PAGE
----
In the article, Strong Medicine is Needed to Solve America’s Rural Health Crisis, Dr. Traci Marquis-Eydman describes growing up in Fort Kent, Maine. A small town with less than 4,000 people. Growing up in this tight-knit community sparked her desire to become a family doctor in rural America. From childhood, Dr. Marquis-Eydman witnessed the dire need for a strong medical infrastructure in backwood neighborhoods, and unfortunately, the demand for it has only increased.
The Unique Healthcare Challenges of Rural Communities
The Centers for Disease Control and Prevention (CDC) have identified the five leading causes of death in the United States:
- Heart Disease
- Unintentional Injury
- Chronic Lower Respiratory Disease
The CDC notes that individuals residing in rural communities are more likely to die prematurely from these chronic illnesses than those in urban populations. There are several contributing factors that rural residents face that create severe health disparities in their communities.
Physician Population: Most medical schools are embedded in urban and city locations. Post-graduation, when it is time to practice, physicians usually stay close to where they have studied. They have come to know their surrounding areas, participated in rotations nearby, and formed relationships that make it most attractive to begin careers right where they learn.
Additionally, salary is a significant factor that healthcare providers must consider. Wages are usually lower in rural areas, and though the cost of living often aligns, medical professionals have to take into account school loans. The repayment requirements tend to steer physicians away from rural life.
Healthcare Access: Limited medical providers equate to limited medical resources. Small towns experience a lack of healthcare specialists, such as oncologists, cardiologists, or pulmonologists. In turn, medical facilities are also an insufficient supply. Critical care units, hospitals, urgent care centers, and transportation options are short and few, resulting in an additional healthcare hurdle faced by rural America.
Distance and Time: To be cared for, patients have to find treatment outside of a reasonable travel distance. Residents may have to drive for hours to seek medical attention, obtain routine office visits, or participate in preventive care. The miles and time it takes to receive health services become a discouragement creating the higher rates of rural residents dying prematurely from the most common chronic illnesses.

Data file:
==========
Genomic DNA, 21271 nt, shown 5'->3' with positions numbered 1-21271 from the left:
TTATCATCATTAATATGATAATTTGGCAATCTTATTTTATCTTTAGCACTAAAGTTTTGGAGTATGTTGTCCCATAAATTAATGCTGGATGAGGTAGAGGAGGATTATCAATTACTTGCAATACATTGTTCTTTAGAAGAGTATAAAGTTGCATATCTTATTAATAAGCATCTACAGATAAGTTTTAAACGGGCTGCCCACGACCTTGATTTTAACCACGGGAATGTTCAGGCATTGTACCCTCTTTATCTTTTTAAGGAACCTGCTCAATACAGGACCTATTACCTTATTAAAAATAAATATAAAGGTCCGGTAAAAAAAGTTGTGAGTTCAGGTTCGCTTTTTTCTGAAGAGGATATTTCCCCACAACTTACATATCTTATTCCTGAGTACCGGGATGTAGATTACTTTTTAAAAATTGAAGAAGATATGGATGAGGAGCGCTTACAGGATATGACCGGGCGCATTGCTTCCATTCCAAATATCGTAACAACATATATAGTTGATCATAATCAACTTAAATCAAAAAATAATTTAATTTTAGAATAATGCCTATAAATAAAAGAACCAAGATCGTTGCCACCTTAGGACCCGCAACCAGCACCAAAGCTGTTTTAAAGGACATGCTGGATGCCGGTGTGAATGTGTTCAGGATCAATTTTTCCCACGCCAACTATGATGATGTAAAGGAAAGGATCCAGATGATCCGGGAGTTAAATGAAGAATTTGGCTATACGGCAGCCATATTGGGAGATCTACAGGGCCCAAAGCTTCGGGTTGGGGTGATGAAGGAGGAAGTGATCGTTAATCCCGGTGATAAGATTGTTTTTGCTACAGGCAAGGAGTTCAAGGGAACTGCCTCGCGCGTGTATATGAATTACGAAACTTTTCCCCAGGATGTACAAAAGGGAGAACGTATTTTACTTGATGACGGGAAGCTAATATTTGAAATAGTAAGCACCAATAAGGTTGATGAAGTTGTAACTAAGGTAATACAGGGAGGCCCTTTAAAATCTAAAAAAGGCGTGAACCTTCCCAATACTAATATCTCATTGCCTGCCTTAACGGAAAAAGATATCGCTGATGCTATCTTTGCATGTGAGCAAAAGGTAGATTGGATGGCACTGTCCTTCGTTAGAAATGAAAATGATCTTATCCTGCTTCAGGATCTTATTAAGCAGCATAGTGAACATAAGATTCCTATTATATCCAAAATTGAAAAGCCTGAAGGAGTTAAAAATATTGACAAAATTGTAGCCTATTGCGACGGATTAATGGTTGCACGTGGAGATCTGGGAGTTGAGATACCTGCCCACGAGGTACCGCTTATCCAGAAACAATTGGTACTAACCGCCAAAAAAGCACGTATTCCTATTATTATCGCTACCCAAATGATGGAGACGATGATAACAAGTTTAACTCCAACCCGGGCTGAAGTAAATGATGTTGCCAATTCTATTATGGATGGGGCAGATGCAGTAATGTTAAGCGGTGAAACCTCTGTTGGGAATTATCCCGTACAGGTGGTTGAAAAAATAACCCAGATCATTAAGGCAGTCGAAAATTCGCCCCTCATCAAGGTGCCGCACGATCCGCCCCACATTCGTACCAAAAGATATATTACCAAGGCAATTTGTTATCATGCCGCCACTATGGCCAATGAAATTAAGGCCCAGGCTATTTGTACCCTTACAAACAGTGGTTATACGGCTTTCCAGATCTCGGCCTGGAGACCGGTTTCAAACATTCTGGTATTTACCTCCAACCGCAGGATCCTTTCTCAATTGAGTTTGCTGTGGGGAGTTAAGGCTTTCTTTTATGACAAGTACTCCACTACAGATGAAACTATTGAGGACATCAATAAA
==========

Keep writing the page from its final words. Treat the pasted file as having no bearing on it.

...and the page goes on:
Fifteen percent of the U.S. population make up rural America—that’s 6.9 million people.1 The challenges they face can’t go ignored, of course. The CDC has an initiative in place working to improve the health conditions for these towns. In addition to the CDC’s efforts, the development and notoriety of point-of-care ultrasound (POCUS) are stepping in to change the rural medical narrative.
POCUS solves many of the health barriers and difficulties confronting rural towns. From the financial disparities to the extreme diagnostic time created by distance, POCUS can help. The imaging modality is cost-effective, non-invasive, easily accessible, decreases time to diagnosis, minimizes patient ED length of stay, reduces time to operative care, and improves acute care outcomes.
Here’s a tangible example, POCUS suggests diagnoses that, at times, are not considered initially in a physical examination. Or, it can augment the physical exam by confirming the findings. In this case, POCUS leads to a more deﬁnitive diagnosis, which avoids the transfer of patients to larger centers for further imaging or testing. The result eludes the unnecessary use of an ambulance required to transfer patients in locations where this service is limited.
Making room for POCUS and creating an on-ramp to training is essential in changing these communities’ narrative. When rural healthcare providers are equipped with the knowledge and means to use POCUS in local and remote community clinics and emergency departments, it expands their ability to diagnose select conditions timely and improve the quality of care delivered to community members.
Low resource settings should not define the level of healthcare received by its residents. When the obstacles to care are removed, patients can win at being healthy, regardless of where they live.
A vote for POCUS is a vote for resounding care to every neighborhood, in every corner of the globe.
(n.d.) Rural Health: Preventing Chronic Diseases and Promoting Health in Rural Communities. Retrieved July 7, 2020 from https://www.cdc.gov/chronicdisease/resources/publications/factsheets/rural-health.htm.
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